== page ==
This article was reported and written in a collaboration with ProPublica, the nonprofit investigative journalism organization.
An artificial intelligence start-up founded by three insiders at Memorial Sloan Kettering Cancer Center debuted with great fanfare in February, with $25 million in venture capital and the promise that it might one day transform how cancer is diagnosed.
The company, Paige.AI, is one in a burgeoning field of start-ups that are applying artificial intelligence to health care, yet it has an advantage over many competitors: The company has an exclusive deal to use the cancer center’s vast archive of 25 million patient tissue slides, along with decades of work by its world-renowned pathologists.
Memorial Sloan Kettering holds an equity stake in Paige.AI, as does a member of the cancer center’s executive board, the chairman of its pathology department and the head of one of its research laboratories. Three other board members are investors.
The arrangement has sparked considerable turmoil among doctors and scientists at Memorial Sloan Kettering, which has intensified in the wake of an investigation by ProPublica and The New York Times into the failures of its chief medical officer, Dr. José Baselga, to disclose some of his financial ties to the health and drug industries in dozens of research articles. He resigned last week, and Memorial Sloan Kettering’s chief executive, Dr. Craig B. Thompson, announced a new task force on Monday to review the center’s conflict-of-interest policies.
At a staff meeting Thursday morning, Dr. Thompson and others, including Dr. Lisa DeAngelis, the acting physician-in-chief who replaced Dr. Baselga, described the recent events as a disruption and acknowledged that the hospital was under a microscope, according to several people who attended. Doctors said they were concerned about a lack of communication from hospital leadership, and one said patients were nervous that their health data was being commercialized by the institution.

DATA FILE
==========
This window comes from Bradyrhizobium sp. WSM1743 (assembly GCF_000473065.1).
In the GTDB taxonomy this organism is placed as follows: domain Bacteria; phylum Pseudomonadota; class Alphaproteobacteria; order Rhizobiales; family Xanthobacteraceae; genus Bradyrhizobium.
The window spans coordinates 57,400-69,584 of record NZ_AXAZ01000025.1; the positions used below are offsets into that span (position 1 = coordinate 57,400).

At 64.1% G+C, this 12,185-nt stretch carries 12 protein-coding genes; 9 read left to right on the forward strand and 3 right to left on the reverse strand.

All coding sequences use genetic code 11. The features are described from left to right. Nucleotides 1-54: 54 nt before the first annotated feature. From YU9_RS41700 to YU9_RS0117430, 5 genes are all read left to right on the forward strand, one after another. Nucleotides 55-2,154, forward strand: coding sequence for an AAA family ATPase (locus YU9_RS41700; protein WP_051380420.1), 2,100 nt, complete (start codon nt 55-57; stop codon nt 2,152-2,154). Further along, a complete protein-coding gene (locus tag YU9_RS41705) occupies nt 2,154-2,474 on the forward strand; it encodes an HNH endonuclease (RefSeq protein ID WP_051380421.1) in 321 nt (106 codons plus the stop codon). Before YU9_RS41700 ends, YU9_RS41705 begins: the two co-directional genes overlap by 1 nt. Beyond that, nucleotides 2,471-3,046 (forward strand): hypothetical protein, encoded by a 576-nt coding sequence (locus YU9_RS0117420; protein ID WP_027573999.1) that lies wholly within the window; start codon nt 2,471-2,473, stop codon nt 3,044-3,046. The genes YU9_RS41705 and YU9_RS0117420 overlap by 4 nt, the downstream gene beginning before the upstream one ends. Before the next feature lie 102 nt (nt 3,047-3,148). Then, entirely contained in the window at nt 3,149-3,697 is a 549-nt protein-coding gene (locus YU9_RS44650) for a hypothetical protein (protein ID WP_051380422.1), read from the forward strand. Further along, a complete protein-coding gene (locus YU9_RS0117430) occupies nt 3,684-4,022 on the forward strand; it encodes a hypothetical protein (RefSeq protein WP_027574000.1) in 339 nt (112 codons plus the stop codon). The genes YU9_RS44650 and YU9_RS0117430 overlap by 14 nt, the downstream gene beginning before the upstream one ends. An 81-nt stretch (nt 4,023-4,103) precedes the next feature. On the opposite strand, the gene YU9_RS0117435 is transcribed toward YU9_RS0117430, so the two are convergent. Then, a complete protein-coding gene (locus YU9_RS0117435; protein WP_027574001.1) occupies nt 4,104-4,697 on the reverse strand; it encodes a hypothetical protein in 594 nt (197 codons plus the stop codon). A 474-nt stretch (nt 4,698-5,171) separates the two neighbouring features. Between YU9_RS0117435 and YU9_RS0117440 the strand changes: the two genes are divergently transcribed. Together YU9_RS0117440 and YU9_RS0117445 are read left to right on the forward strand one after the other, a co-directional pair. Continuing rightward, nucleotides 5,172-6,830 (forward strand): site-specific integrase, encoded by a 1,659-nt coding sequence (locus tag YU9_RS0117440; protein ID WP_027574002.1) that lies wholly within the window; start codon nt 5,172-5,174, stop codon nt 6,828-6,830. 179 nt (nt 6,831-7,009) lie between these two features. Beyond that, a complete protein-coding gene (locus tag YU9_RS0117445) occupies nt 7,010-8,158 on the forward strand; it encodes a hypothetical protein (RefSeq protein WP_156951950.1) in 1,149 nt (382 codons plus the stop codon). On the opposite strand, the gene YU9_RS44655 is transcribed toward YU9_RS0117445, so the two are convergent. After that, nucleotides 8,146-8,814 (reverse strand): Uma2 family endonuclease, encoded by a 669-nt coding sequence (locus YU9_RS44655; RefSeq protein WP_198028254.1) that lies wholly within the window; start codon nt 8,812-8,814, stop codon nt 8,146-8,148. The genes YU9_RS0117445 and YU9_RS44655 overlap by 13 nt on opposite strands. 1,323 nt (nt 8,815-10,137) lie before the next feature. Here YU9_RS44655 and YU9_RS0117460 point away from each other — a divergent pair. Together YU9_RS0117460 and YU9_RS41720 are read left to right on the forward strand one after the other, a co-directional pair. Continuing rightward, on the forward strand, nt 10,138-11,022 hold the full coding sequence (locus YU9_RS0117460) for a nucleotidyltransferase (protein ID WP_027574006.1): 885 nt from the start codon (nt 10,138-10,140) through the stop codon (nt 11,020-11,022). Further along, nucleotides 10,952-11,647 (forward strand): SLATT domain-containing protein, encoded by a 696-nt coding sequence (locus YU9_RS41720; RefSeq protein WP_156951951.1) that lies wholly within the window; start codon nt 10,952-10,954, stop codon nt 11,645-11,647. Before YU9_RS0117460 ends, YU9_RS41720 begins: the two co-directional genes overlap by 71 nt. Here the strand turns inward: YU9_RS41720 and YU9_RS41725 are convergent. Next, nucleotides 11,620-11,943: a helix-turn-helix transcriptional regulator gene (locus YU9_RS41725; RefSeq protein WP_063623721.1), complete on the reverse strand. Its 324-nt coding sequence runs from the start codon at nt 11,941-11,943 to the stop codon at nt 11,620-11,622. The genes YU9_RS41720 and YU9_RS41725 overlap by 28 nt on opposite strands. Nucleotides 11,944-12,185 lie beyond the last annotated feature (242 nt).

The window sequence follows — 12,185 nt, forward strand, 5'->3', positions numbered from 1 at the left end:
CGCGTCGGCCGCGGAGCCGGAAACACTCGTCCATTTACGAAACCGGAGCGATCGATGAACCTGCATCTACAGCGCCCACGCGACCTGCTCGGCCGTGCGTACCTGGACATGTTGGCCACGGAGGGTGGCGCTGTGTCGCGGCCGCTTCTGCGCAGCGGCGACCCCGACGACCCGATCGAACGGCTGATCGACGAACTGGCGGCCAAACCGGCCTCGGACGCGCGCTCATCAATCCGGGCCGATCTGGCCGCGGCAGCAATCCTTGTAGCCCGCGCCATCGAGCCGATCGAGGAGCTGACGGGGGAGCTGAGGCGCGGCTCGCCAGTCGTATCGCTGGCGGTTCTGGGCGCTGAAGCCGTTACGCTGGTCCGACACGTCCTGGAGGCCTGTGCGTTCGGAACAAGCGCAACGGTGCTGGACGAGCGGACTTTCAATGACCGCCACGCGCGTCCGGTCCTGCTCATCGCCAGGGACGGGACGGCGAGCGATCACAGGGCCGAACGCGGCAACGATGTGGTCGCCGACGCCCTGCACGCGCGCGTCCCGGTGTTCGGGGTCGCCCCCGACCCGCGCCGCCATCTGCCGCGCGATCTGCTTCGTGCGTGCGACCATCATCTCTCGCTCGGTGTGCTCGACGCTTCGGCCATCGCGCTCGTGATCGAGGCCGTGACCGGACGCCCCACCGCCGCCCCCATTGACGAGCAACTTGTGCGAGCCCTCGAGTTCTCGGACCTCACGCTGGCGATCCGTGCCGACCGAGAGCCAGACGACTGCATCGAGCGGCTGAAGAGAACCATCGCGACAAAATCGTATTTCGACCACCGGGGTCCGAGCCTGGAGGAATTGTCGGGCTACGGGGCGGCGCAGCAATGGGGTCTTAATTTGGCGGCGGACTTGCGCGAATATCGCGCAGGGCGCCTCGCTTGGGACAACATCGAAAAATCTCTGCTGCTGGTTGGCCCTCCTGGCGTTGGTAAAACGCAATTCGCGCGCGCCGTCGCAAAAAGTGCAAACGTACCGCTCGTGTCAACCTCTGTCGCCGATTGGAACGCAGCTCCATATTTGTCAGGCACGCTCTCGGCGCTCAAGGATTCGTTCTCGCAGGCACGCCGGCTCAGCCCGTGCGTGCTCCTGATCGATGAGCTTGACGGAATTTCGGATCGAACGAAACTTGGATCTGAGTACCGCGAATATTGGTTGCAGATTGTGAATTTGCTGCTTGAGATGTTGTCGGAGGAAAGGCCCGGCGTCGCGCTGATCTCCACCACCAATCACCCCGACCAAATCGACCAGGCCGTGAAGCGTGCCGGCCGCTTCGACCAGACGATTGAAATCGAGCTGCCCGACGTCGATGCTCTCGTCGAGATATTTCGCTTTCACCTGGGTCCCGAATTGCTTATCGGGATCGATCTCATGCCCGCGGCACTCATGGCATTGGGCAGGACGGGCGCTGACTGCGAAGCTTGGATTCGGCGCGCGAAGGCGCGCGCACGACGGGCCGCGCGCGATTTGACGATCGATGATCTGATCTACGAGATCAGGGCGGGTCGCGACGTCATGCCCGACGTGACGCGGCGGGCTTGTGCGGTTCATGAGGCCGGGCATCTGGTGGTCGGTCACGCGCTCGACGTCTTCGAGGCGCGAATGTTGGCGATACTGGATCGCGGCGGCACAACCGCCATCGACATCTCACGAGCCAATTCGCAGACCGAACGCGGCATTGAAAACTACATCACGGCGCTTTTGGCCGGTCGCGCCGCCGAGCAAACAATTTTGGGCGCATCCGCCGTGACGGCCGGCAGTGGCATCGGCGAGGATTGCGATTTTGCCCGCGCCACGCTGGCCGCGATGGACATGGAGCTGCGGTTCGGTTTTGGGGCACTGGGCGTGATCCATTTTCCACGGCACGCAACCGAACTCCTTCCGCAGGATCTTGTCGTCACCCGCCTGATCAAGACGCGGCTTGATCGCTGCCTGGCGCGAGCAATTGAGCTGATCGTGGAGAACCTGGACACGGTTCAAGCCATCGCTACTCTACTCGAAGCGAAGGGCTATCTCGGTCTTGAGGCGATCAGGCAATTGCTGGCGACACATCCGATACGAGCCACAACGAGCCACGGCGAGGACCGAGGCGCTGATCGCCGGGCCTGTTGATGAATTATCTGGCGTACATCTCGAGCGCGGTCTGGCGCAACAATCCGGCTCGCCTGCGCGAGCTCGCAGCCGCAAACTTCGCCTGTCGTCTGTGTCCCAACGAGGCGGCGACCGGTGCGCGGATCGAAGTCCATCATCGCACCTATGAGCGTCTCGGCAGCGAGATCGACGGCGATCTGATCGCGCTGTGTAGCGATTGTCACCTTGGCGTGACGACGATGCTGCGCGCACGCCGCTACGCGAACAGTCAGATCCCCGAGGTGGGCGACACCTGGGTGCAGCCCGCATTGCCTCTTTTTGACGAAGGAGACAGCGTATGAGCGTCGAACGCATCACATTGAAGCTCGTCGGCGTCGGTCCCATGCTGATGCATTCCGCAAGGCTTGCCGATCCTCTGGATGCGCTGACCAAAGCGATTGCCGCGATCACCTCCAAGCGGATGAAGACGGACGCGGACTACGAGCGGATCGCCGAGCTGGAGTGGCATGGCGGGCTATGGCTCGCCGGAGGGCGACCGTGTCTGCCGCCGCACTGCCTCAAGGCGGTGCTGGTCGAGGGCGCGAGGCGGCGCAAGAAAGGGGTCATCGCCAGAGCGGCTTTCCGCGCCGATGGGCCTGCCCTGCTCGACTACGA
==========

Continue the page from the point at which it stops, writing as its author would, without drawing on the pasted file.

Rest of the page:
Hospital pathologists have strongly objected to the Paige.AI deal, saying it is unfair that the founders received equity stakes in a company that relies on the pathologists’ expertise and work amassed over 60 years. They also questioned the use of patients’ data — even if it is anonymous — without their knowledge in a profit-driven venture.
In addition, experts in nonprofit law and corporate governance have questioned whether Memorial Sloan Kettering, one of the nation’s leading cancer centers, complied with federal and state law governing nonprofits when it set up the deal. The experts pointed out that charitable institutions like Memorial Sloan Kettering must show that they didn’t provide assets to insiders for less than the fair market value.
Cancer center officials said that they acted properly in approving the deal with Paige.AI and that if successful, the venture could change the future of cancer diagnosis. “This is an incredibly expensive undertaking — it needs a lot of money,” Dr. Gregory Raskin, the hospital’s vice president of technology development, said in an interview. “We feel this is a really valuable and important technology to get developed.”
Officials said that some board members invested only after early efforts to generate interest from outside companies and investors had failed. But they acknowledged that they did not seek an independent valuation of the tissue archive, nor did they put the proposal out for competitive bidding before licensing it to a single company. In exchange for sharing its voluminous database, Memorial Sloan Kettering received ownership shares amounting to about nine percent in the company.
“It just seems awfully coincidental that the individuals involved happen to be people in control and influence of that asset, and they ended up with an exclusive use of it,” said Marcus S. Owens, a Washington lawyer who ran the Internal Revenue Service division that oversees tax-exempt organizations. “It seems to create a cascading series of conflicts for the operation of Sloan Kettering.”
The decision to license images of the patients’ tissue slides to a for-profit company also highlights the broader debate over the use of personal medical data, ranging from genetic information to, in this case, images of a person’s cells, for research and commercial purposes.